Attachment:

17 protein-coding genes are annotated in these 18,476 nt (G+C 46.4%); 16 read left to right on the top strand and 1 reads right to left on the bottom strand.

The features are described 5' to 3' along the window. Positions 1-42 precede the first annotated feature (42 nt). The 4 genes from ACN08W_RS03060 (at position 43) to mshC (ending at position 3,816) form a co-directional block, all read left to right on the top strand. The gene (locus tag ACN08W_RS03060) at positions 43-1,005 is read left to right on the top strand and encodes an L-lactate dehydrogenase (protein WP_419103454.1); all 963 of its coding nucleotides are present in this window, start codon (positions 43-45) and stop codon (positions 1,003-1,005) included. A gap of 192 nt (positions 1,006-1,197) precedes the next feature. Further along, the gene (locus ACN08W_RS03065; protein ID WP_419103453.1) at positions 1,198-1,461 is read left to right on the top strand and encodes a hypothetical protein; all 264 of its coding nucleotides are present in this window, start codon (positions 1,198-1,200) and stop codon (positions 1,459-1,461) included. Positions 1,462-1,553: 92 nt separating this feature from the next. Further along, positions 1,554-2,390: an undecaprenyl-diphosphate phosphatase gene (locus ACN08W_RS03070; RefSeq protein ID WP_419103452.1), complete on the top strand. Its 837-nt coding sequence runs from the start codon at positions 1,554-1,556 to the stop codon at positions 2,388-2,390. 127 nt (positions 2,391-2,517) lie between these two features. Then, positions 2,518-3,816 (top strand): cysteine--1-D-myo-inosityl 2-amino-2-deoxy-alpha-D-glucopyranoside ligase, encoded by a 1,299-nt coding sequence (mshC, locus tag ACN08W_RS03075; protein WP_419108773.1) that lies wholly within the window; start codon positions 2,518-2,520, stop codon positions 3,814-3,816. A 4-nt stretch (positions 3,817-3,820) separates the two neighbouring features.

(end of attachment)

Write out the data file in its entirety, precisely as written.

17 protein-coding genes are annotated in these 18,476 nt (G+C 46.4%); 16 read left to right on the top strand and 1 reads right to left on the bottom strand.

The features are described 5' to 3' along the window. Positions 1-42 precede the first annotated feature (42 nt). The 4 genes from ACN08W_RS03060 (at position 43) to mshC (ending at position 3,816) form a co-directional block, all read left to right on the top strand. The gene (locus tag ACN08W_RS03060) at positions 43-1,005 is read left to right on the top strand and encodes an L-lactate dehydrogenase (protein WP_419103454.1); all 963 of its coding nucleotides are present in this window, start codon (positions 43-45) and stop codon (positions 1,003-1,005) included. A gap of 192 nt (positions 1,006-1,197) precedes the next feature. Further along, the gene (locus ACN08W_RS03065; protein ID WP_419103453.1) at positions 1,198-1,461 is read left to right on the top strand and encodes a hypothetical protein; all 264 of its coding nucleotides are present in this window, start codon (positions 1,198-1,200) and stop codon (positions 1,459-1,461) included. Positions 1,462-1,553: 92 nt separating this feature from the next. Further along, positions 1,554-2,390: an undecaprenyl-diphosphate phosphatase gene (locus ACN08W_RS03070; RefSeq protein ID WP_419103452.1), complete on the top strand. Its 837-nt coding sequence runs from the start codon at positions 1,554-1,556 to the stop codon at positions 2,388-2,390. 127 nt (positions 2,391-2,517) lie between these two features. Then, positions 2,518-3,816 (top strand): cysteine--1-D-myo-inosityl 2-amino-2-deoxy-alpha-D-glucopyranoside ligase, encoded by a 1,299-nt coding sequence (mshC, locus tag ACN08W_RS03075; protein WP_419108773.1) that lies wholly within the window; start codon positions 2,518-2,520, stop codon positions 3,814-3,816. A 4-nt stretch (positions 3,817-3,820) separates the two neighbouring features.